updated section on ordered rewriting;
authorwenzelm
Sun Nov 11 16:19:55 2012 +0100 (2012-11-11)
changeset 50080200f749c96db
parent 50079 5c36db9db335
child 50081 9b92ee8dec98
updated section on ordered rewriting;
src/Doc/IsarRef/Generic.thy
src/Doc/ROOT
src/Doc/Ref/document/root.tex
src/Doc/Ref/document/simplifier.tex
     1.1 --- a/src/Doc/IsarRef/Generic.thy	Sat Nov 10 20:16:16 2012 +0100
     1.2 +++ b/src/Doc/IsarRef/Generic.thy	Sun Nov 11 16:19:55 2012 +0100
     1.3 @@ -766,6 +766,105 @@
     1.4  *}
     1.5  
     1.6  
     1.7 +subsection {* Ordered rewriting with permutative rules *}
     1.8 +
     1.9 +text {* A rewrite rule is \emph{permutative} if the left-hand side and
    1.10 +  right-hand side are the equal up to renaming of variables.  The most
    1.11 +  common permutative rule is commutativity: @{text "?x + ?y = ?y +
    1.12 +  ?x"}.  Other examples include @{text "(?x - ?y) - ?z = (?x - ?z) -
    1.13 +  ?y"} in arithmetic and @{text "insert ?x (insert ?y ?A) = insert ?y
    1.14 +  (insert ?x ?A)"} for sets.  Such rules are common enough to merit
    1.15 +  special attention.
    1.16 +
    1.17 +  Because ordinary rewriting loops given such rules, the Simplifier
    1.18 +  employs a special strategy, called \emph{ordered rewriting}.
    1.19 +  Permutative rules are detected and only applied if the rewriting
    1.20 +  step decreases the redex wrt.\ a given term ordering.  For example,
    1.21 +  commutativity rewrites @{text "b + a"} to @{text "a + b"}, but then
    1.22 +  stops, because the redex cannot be decreased further in the sense of
    1.23 +  the term ordering.
    1.24 +
    1.25 +  The default is lexicographic ordering of term structure, but this
    1.26 +  could be also changed locally for special applications via
    1.27 +  @{index_ML Simplifier.set_termless} in Isabelle/ML.
    1.28 +
    1.29 +  \medskip Permutative rewrite rules are declared to the Simplifier
    1.30 +  just like other rewrite rules.  Their special status is recognized
    1.31 +  automatically, and their application is guarded by the term ordering
    1.32 +  accordingly. *}
    1.33 +
    1.34 +
    1.35 +subsubsection {* Rewriting with AC operators *}
    1.36 +
    1.37 +text {* Ordered rewriting is particularly effective in the case of
    1.38 +  associative-commutative operators.  (Associativity by itself is not
    1.39 +  permutative.)  When dealing with an AC-operator @{text "f"}, keep
    1.40 +  the following points in mind:
    1.41 +
    1.42 +  \begin{itemize}
    1.43 +
    1.44 +  \item The associative law must always be oriented from left to
    1.45 +  right, namely @{text "f (f x y) z = f x (f y z)"}.  The opposite
    1.46 +  orientation, if used with commutativity, leads to looping in
    1.47 +  conjunction with the standard term order.
    1.48 +
    1.49 +  \item To complete your set of rewrite rules, you must add not just
    1.50 +  associativity (A) and commutativity (C) but also a derived rule
    1.51 +  \emph{left-commutativity} (LC): @{text "f x (f y z) = f y (f x z)"}.
    1.52 +
    1.53 +  \end{itemize}
    1.54 +
    1.55 +  Ordered rewriting with the combination of A, C, and LC sorts a term
    1.56 +  lexicographically --- the rewriting engine imitates bubble-sort.
    1.57 +*}
    1.58 +
    1.59 +locale AC_example =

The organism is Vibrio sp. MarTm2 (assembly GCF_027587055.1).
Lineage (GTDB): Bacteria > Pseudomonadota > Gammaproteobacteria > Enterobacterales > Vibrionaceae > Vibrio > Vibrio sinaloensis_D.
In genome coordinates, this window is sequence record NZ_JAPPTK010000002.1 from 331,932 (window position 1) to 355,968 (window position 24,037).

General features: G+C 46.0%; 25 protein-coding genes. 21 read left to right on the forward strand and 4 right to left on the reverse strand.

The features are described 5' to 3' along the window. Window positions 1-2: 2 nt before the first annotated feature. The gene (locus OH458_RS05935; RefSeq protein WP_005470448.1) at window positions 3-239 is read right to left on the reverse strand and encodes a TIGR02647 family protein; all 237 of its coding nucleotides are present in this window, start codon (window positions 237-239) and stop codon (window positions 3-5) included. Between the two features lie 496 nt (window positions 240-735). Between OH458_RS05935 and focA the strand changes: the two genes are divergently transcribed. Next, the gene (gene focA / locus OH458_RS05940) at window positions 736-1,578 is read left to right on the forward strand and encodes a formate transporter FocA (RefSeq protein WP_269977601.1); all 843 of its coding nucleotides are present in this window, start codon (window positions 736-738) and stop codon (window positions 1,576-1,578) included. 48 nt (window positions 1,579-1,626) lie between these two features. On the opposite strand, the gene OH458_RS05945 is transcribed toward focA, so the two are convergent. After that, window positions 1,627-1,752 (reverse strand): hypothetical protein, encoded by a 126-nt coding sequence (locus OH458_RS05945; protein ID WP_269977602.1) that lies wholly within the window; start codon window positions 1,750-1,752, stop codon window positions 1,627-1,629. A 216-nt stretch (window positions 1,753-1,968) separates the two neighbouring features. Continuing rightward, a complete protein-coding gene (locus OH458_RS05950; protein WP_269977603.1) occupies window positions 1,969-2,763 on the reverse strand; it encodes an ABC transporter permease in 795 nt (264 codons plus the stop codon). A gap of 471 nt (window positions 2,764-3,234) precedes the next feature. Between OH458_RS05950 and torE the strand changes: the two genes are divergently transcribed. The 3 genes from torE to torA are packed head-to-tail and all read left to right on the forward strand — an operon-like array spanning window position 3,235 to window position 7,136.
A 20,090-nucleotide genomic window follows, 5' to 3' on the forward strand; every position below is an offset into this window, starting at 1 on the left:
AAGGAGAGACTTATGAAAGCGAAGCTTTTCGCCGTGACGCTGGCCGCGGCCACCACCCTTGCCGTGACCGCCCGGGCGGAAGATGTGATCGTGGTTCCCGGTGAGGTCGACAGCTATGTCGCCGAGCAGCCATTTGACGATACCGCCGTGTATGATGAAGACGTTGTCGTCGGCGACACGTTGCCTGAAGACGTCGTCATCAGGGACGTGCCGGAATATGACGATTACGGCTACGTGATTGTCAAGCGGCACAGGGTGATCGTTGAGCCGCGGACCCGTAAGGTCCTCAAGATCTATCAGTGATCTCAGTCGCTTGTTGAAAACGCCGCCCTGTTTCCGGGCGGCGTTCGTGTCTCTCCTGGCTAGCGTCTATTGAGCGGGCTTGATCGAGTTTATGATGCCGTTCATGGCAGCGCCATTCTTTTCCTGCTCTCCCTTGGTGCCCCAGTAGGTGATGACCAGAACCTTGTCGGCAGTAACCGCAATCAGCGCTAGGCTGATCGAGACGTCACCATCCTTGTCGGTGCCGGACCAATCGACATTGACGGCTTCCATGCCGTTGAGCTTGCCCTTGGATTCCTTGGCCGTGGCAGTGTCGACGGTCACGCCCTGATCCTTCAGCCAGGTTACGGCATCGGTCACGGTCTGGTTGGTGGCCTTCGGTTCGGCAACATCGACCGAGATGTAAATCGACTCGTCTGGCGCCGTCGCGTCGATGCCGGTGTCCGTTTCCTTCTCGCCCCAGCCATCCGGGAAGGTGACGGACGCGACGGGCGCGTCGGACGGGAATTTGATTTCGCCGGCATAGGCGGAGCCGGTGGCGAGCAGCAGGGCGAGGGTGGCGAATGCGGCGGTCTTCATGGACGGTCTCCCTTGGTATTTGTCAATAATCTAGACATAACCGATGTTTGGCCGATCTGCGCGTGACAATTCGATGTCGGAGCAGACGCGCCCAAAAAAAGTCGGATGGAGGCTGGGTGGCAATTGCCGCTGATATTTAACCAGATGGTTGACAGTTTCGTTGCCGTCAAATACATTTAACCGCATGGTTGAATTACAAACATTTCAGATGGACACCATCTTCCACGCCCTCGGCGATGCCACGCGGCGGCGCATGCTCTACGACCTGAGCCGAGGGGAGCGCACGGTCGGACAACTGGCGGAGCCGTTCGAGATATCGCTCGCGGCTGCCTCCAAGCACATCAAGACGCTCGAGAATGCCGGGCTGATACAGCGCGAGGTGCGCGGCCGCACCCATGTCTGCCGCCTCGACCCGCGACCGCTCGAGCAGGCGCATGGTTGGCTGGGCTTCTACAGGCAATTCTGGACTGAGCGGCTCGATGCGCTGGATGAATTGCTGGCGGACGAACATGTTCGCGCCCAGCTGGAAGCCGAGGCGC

1.60 +  fixes f :: "'a \<Rightarrow> 'a \<Rightarrow> 'a"  (infix "\<bullet>" 60)
    1.61 +  assumes assoc: "(x \<bullet> y) \<bullet> z = x \<bullet> (y \<bullet> z)"
    1.62 +  assumes commute: "x \<bullet> y = y \<bullet> x"
    1.63 +begin
    1.64 +
    1.65 +lemma left_commute: "x \<bullet> (y \<bullet> z) = y \<bullet> (x \<bullet> z)"
    1.66 +proof -
    1.67 +  have "(x \<bullet> y) \<bullet> z = (y \<bullet> x) \<bullet> z" by (simp only: commute)
    1.68 +  then show ?thesis by (simp only: assoc)
    1.69 +qed
    1.70 +
    1.71 +lemmas AC_rules = assoc commute left_commute
    1.72 +
    1.73 +text {* Thus the Simplifier is able to establish equalities with
    1.74 +  arbitrary permutations of subterms, by normalizing to a common
    1.75 +  standard form.  For example: *}
    1.76 +
    1.77 +lemma "(b \<bullet> c) \<bullet> a = xxx"
    1.78 +  apply (simp only: AC_rules)
    1.79 +  txt {* @{subgoals} *}
    1.80 +  oops
    1.81 +
    1.82 +lemma "(b \<bullet> c) \<bullet> a = a \<bullet> (b \<bullet> c)" by (simp only: AC_rules)
    1.83 +lemma "(b \<bullet> c) \<bullet> a = c \<bullet> (b \<bullet> a)" by (simp only: AC_rules)
    1.84 +lemma "(b \<bullet> c) \<bullet> a = (c \<bullet> b) \<bullet> a" by (simp only: AC_rules)
    1.85 +
    1.86 +end
    1.87 +
    1.88 +text {* Martin and Nipkow \cite{martin-nipkow} discuss the theory and
    1.89 +  give many examples; other algebraic structures are amenable to
    1.90 +  ordered rewriting, such as boolean rings.  The Boyer-Moore theorem
    1.91 +  prover \cite{bm88book} also employs ordered rewriting.
    1.92 +*}
    1.93 +
    1.94 +
    1.95 +subsubsection {* Re-orienting equalities *}
    1.96 +
    1.97 +text {* Another application of ordered rewriting uses the derived rule
    1.98 +  @{thm [source] eq_commute}: @{thm [source = false] eq_commute} to
    1.99 +  reverse equations.
   1.100 +
   1.101 +  This is occasionally useful to re-orient local assumptions according
   1.102 +  to the term ordering, when other built-in mechanisms of
   1.103 +  reorientation and mutual simplification fail to apply.  *}
   1.104 +
   1.105 +
   1.106  subsection {* Configuration options \label{sec:simp-config} *}
   1.107  
   1.108  text {*